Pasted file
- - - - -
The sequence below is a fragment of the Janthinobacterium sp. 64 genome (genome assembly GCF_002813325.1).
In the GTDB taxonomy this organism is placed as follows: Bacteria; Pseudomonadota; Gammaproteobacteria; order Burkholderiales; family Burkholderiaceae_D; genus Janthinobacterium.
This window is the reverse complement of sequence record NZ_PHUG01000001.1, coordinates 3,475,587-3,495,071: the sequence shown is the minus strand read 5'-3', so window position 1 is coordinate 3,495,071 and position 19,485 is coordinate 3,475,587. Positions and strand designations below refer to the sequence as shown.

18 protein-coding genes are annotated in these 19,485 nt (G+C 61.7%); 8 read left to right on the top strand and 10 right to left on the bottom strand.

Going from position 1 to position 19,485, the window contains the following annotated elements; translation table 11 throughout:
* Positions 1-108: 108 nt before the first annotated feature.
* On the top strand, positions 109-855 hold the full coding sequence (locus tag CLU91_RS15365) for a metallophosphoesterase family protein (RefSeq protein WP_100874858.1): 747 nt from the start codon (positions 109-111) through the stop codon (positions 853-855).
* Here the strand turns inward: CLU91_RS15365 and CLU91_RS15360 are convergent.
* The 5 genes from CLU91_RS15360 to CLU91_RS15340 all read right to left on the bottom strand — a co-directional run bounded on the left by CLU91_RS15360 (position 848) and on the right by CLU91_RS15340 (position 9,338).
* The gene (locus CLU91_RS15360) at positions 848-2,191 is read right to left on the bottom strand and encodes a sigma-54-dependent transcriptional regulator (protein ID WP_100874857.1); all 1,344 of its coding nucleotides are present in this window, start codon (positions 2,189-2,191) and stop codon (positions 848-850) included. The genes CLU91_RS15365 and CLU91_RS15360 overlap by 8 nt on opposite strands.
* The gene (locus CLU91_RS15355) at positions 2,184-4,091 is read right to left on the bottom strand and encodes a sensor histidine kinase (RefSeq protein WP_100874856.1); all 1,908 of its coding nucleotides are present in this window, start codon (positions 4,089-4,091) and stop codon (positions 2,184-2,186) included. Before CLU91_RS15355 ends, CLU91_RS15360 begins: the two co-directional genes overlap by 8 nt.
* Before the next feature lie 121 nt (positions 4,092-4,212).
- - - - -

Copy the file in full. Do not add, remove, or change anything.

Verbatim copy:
The sequence below is a fragment of the Janthinobacterium sp. 64 genome (genome assembly GCF_002813325.1).
In the GTDB taxonomy this organism is placed as follows: Bacteria; Pseudomonadota; Gammaproteobacteria; order Burkholderiales; family Burkholderiaceae_D; genus Janthinobacterium.
This window is the reverse complement of sequence record NZ_PHUG01000001.1, coordinates 3,475,587-3,495,071: the sequence shown is the minus strand read 5'-3', so window position 1 is coordinate 3,495,071 and position 19,485 is coordinate 3,475,587. Positions and strand designations below refer to the sequence as shown.

18 protein-coding genes are annotated in these 19,485 nt (G+C 61.7%); 8 read left to right on the top strand and 10 right to left on the bottom strand.

Going from position 1 to position 19,485, the window contains the following annotated elements; translation table 11 throughout:
* Positions 1-108: 108 nt before the first annotated feature.
* On the top strand, positions 109-855 hold the full coding sequence (locus tag CLU91_RS15365) for a metallophosphoesterase family protein (RefSeq protein WP_100874858.1): 747 nt from the start codon (positions 109-111) through the stop codon (positions 853-855).
* Here the strand turns inward: CLU91_RS15365 and CLU91_RS15360 are convergent.
* The 5 genes from CLU91_RS15360 to CLU91_RS15340 all read right to left on the bottom strand — a co-directional run bounded on the left by CLU91_RS15360 (position 848) and on the right by CLU91_RS15340 (position 9,338).
* The gene (locus CLU91_RS15360) at positions 848-2,191 is read right to left on the bottom strand and encodes a sigma-54-dependent transcriptional regulator (protein ID WP_100874857.1); all 1,344 of its coding nucleotides are present in this window, start codon (positions 2,189-2,191) and stop codon (positions 848-850) included. The genes CLU91_RS15365 and CLU91_RS15360 overlap by 8 nt on opposite strands.
* The gene (locus CLU91_RS15355) at positions 2,184-4,091 is read right to left on the bottom strand and encodes a sensor histidine kinase (RefSeq protein WP_100874856.1); all 1,908 of its coding nucleotides are present in this window, start codon (positions 4,089-4,091) and stop codon (positions 2,184-2,186) included. Before CLU91_RS15355 ends, CLU91_RS15360 begins: the two co-directional genes overlap by 8 nt.
* Before the next feature lie 121 nt (positions 4,092-4,212).